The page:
POLYGRAPH FOR RELATIONSHIP STRUGGLES
If you are considering a polygraph test (lie detector test) for your relationship, then by definition, either one or both of you has lost the basic level of trust required to be at peace with one another.
Let's be honest. Living with broken or diminished trust erodes the strength of your commitment quickly. The longer the decay continues, the less likely it will be restored. You need to act quickly if you desire to maintain the relationship.
Finding a solid relationship counselor is wise and we urge you to pursue that.
We also know that being in counseling without full disclosure and honesty is not likely to re-establish trust. Neither you nor a counselor can force someone to be truthful. Many times, counselors guide couples to us for a polygraph test when they believe that one or both parties are refusing to fully disclose their behaviors. Wise counselors know that healing cannot begin until all the cards are on the table.
There is power in polygraph: A properly conducted polygraph will give you ground level truth even if that truth is that one party is refusing to be honest. So whether the test is passed or failed, you have at least one piece of truth on which you can begin making healthy decisions for the future.
In case you are wondering if your situation is suitable for testing, here are some common scenarios for which we test regularly:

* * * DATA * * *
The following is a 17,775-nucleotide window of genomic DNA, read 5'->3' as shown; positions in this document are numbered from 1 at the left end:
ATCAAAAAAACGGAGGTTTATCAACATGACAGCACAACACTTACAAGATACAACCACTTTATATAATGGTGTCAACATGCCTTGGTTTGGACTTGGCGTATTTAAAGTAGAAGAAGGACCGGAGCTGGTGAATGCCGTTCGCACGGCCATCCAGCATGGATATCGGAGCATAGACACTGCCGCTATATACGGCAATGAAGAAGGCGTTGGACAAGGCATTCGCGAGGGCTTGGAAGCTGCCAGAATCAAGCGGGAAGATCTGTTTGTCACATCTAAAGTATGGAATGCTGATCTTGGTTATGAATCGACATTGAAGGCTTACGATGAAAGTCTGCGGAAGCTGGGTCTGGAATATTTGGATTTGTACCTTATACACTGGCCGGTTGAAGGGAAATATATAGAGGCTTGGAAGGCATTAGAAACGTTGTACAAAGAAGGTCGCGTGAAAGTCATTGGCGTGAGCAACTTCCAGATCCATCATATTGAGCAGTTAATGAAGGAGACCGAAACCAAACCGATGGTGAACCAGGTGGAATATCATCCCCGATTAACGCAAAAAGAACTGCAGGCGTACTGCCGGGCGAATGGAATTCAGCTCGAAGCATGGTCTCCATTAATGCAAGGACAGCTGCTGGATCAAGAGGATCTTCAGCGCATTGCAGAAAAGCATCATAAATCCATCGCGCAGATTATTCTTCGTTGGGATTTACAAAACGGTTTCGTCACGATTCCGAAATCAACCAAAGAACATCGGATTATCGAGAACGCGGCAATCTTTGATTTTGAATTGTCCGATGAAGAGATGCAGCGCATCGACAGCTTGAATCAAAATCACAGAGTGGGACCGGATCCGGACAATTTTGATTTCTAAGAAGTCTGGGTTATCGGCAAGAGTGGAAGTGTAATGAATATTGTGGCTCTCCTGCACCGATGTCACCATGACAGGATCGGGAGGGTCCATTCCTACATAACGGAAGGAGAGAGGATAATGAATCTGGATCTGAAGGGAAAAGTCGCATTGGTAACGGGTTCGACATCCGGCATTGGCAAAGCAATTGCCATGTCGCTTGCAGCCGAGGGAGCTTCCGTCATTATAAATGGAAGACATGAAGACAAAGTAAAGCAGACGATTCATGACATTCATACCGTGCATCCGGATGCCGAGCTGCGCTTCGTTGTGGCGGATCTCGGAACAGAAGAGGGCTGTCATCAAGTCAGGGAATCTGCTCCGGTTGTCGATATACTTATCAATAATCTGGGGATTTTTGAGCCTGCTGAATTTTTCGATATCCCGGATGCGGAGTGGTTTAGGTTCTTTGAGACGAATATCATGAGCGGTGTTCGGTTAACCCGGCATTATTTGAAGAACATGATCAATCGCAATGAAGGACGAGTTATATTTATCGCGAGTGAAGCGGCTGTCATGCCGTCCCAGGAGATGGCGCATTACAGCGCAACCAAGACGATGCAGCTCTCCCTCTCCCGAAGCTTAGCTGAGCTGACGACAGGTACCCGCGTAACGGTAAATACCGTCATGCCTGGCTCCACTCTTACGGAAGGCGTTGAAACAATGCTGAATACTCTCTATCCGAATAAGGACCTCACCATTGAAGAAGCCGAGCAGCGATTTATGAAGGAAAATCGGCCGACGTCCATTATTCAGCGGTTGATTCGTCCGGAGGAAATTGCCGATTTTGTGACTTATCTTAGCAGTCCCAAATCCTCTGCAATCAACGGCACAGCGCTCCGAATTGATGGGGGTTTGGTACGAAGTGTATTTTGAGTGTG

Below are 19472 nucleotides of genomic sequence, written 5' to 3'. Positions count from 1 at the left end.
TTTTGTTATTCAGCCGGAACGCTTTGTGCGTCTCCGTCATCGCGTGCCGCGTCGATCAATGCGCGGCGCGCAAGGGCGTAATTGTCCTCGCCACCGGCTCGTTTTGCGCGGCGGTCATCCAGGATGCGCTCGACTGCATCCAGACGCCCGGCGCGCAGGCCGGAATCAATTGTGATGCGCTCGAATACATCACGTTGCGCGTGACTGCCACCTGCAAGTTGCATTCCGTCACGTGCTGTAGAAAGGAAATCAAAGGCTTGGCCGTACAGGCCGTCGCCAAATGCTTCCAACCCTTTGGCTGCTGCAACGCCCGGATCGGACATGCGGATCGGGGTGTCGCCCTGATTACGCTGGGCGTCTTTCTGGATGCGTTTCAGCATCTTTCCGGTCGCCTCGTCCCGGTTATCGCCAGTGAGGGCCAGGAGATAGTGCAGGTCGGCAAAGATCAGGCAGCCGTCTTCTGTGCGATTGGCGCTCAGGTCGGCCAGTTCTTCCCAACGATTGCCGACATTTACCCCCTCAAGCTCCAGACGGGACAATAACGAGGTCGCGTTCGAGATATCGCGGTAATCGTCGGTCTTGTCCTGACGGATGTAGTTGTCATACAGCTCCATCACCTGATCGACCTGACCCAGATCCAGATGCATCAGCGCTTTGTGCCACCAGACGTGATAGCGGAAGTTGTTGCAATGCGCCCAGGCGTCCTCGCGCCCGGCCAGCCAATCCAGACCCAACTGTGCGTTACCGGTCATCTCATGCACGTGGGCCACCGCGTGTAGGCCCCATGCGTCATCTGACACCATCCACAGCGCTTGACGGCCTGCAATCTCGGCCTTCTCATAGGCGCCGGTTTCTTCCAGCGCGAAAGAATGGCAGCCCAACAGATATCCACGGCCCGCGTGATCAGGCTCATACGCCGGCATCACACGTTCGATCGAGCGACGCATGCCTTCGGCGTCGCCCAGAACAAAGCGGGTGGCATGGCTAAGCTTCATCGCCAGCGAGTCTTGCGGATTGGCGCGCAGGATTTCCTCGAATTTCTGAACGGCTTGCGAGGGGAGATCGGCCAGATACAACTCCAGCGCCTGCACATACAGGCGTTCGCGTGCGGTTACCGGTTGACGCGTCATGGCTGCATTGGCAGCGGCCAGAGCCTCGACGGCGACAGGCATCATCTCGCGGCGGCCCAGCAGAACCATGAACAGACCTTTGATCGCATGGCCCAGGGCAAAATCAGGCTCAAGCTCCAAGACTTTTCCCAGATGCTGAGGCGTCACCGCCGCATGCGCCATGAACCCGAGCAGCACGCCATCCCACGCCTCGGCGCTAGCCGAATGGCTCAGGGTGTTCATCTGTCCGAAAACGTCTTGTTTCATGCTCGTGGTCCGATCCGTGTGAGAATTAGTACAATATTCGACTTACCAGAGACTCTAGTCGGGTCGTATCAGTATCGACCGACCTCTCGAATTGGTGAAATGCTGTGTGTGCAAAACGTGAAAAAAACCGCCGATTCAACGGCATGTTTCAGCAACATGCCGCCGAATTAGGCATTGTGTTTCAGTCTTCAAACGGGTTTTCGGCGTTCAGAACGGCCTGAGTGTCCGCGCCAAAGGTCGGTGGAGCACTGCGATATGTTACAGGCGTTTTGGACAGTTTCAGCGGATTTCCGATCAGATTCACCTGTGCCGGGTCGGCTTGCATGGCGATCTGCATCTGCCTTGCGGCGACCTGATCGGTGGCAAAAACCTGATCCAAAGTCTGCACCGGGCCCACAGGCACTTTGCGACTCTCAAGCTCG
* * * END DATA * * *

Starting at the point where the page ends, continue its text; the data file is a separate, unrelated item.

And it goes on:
Ending phone calls quickly scenario: A wife notices her husband quickly ending phone calls when she enters the room and when she asks who it was, the answer just doesn't sound natural and the energy in the room is unsettling to her. Not only that, but he used to leave his cell phone lying around all over the place, but now it is within his reach at all times.
Bad news from trusted friends scenario: A boyfriend begins hearing stories from his friends about how his girl is messing around with other guys at parties when he is not there. She denies it, but the friends telling him this have no reason to lie.
Caught cheating, admits it, but something is still not right months or years later scenario: A husband has an affair and when caught in a lie or several lies, finally admits to it. The wife forgives him and attempts to move on, but for years has this gnawing feeling that there is still more going on that has not been disclosed, especially since he did not admit his infidelity until he was caught.
Re-occurring sex addiction denial scenario: An addiction to pornography is finally revealed in the marriage, the husband sincerely seeks help and things go smoothly for a while. The wife notices that behaviors start changing in that her husband starts spending more time on the computer after she goes to bed. She finally begins to look into what sites he has been visiting and finds porn sites in the history. He says that those must be from their teenage son and that he will talk to their son about it. She is not fooled and needs to find out if his addiction has resurfaced.
Perpetual accusations with no foundation scenario: A wife is constantly accusing her husband of cheating on her because her husband travels for business regularly. The husband does his best to convince her these accusations are unfounded and even switches jobs to be home more, but the accusations continue. The husband finally tells her he will take a polygraph test to prove he is faithful, and that when he passes, she must stop with the accusations or seek help.
There are a hundred more scenarios, but the important point is that trust has eroded and you should act, rather than just accuse or be accused, to save your relationship.